§ 1. Mr. John Smith (Vale of Glamorgan) (Lab)
What discussions he has had with the Home Office on crime statistics in the Vale of Glamorgan. 
§ The Parliamentary Under-Secretary of State for Wales (Mr. Don Touhig)
My right hon. Friend and I have regular discussions with colleagues about matters affecting Wales. Recorded crime in the Vale of Glamorgan between April and December 2003 was 3.4 per cent. lower than the same period in 2002.
§ Mr. Smith
Will my hon. Friend join me in paying tribute to Superintendent Josh Jones and the officers of the Vale of Glamorgan division for yet another record-breaking year in tackling crime? Domestic burglary is 1306 down 20 per cent.; car crime down almost 20 per cent.; and the force has the highest detection rate in south Wales.
However, is my hon. Friend aware of the growing public concern in my constituency about the road traffic police investigation into the death of Stuart Cunningham-Jones in a tragic school bus accident in December 2002? The shortcomings of the investigation were highlighted in this week's coroner's inquest. In the interest of restoring public confidence, will he call on the Crown Prosecution Service to re-evaluate the case and the evidence to see if there are grounds for proceedings? Will he also do anything he can—
§ Mr. Touhig
I endorse my hon. Friend's comments about the officers serving in his police division. As to the second matter that he raised, I am sure that the whole House will join me in expressing once again our condolences to the family of Stuart Cunningham-Jones. I know that Mr. and Mrs. Cunningham-Jones requested a review of the decision not to prosecute anyone in connection with the death of their son, Stuart. Given that prosecution decisions are a matter for the Crown Prosecution Service, it would be inappropriate for me to comment on the rights and wrongs of the issue. However, I take my hon. Friend's remarks very seriously and I will ensure that I am kept fully informed of all developments.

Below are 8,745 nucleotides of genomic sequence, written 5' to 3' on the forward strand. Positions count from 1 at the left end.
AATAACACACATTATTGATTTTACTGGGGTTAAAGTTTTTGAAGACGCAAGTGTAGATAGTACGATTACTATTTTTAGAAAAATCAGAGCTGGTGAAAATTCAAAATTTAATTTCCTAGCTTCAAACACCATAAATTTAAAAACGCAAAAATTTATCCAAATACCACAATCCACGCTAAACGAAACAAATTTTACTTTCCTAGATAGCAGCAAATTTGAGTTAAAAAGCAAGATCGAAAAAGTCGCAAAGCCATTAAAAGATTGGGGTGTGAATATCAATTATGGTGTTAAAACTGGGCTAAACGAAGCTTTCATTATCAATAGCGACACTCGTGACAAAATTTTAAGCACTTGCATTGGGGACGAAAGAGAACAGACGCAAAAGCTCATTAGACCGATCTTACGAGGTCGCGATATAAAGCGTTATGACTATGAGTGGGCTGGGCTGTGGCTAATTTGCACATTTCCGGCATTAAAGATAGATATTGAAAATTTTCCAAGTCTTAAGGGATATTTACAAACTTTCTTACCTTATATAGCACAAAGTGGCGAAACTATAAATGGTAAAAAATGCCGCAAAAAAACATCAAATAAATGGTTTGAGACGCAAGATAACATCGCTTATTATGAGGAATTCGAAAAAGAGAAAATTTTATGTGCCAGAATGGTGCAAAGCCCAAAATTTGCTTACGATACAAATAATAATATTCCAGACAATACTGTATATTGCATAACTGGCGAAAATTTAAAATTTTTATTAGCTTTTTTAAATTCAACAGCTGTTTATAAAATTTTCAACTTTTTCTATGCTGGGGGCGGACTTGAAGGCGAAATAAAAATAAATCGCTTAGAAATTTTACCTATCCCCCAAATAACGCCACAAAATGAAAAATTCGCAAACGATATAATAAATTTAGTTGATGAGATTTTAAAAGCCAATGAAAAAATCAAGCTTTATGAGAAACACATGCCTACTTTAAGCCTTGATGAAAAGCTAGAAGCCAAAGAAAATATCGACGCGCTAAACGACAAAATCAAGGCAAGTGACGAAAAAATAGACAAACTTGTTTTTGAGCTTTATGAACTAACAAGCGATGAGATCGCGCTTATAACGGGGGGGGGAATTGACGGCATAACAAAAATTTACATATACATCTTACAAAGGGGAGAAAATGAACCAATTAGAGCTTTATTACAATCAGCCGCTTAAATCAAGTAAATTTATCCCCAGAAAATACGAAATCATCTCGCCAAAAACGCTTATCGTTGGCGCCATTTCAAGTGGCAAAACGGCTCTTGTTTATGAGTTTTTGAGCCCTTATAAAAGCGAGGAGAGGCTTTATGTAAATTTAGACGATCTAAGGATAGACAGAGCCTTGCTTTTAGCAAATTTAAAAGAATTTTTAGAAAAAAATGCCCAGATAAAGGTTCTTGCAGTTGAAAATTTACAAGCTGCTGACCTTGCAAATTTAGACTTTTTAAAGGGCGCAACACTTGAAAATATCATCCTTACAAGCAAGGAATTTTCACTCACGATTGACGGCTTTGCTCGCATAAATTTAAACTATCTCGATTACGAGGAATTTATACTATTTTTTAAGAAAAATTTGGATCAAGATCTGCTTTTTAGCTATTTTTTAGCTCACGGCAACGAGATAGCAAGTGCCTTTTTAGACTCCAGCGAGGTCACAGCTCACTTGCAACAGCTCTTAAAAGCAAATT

§ Mr. Bill Wiggin (Leominster) (Con)
In south Wales, including Glamorgan. crime has risen by 6.3 per cent., which is very good in comparison with north Wales, where it is up by 48.5 per cent. Why does the Minister believe that crime is rising so rapidly in some parts of Wales? Could it be because the police are bringing fewer criminals to justice? Last year 190,000 crimes went unsolved—an increase of 50,000 from 1998–99.
§ Mr. Touhig
We all recognise that fighting crime is a major issue and the Government are putting in the resources and carrying through the legislation to fight crime. The hon. Gentleman's party is committed, of course, to a 20 per cent. cut in public expenditure. What would that do for the resources that we need to fight crime? Indeed, his party continues to oppose the legislation introduced by the Government to make our communities safer, so we need no lessons from him about fighting crime.
§ Mr. Wiggin
Unfortunately, that is absolute nonsense. The Minister well knows that we are already pledged to increase the number of police officers in Wales by 2,199. He should be thinking about why the number of special constables has fallen by half and why violent crime has also increased in south Wales, including the vale, by 29 per cent. No doubt the Minister will be proud of that in comparison with north Wales, where violent crime is up by 137 per cent. Why is violent crime rising twice as fast in Wales as it is in Greater Manchester or London?
§ Mr. Touhig
This gets better. When the hon. Gentleman's party was in government, crime doubled. 1307 When his leader, the right hon. and learned Member for Folkestone and Hythe (Mr. Howard), was Home Secretary, police officer numbers fell by 1,000. We have invested more money in putting more bobbies on the beat in Wales and under the Labour Government police numbers in Wales have risen 12 per cent. since 1997. There are now 7,354 police officers on duty in Wales. What the police service wants is support, investment and reform. The Government are delivering that; Conservative Members will not.
§ Mr. Wiggin
That is most surprising, given that we have made a pledge to increase police numbers by 31 per cent. Why does the Minister believe that the number of robberies has also rocketed? Surely he would agree that that crime is a particularly unpleasant violation of people's homes, so why is expenditure in the Welsh Office now £10,609,486,000 when nothing is happening to cut the huge rise in robberies? In south Wales, robberies are up by 53.4 per cent., which is better than north Wales, where the figure is 77.2 per cent. Is that not another example of Labour taxing, spending and failing?
§ Mr. Touhig
We would take the hon. Gentleman's remarks more seriously if he could get his facts right. The Welsh Office no longer exists; it is the Wales Office. More than that, we do not have a £10 billion budget; that is the National Assembly's budget. If the hon. Gentleman would get his facts right, I would pay more attention to his question.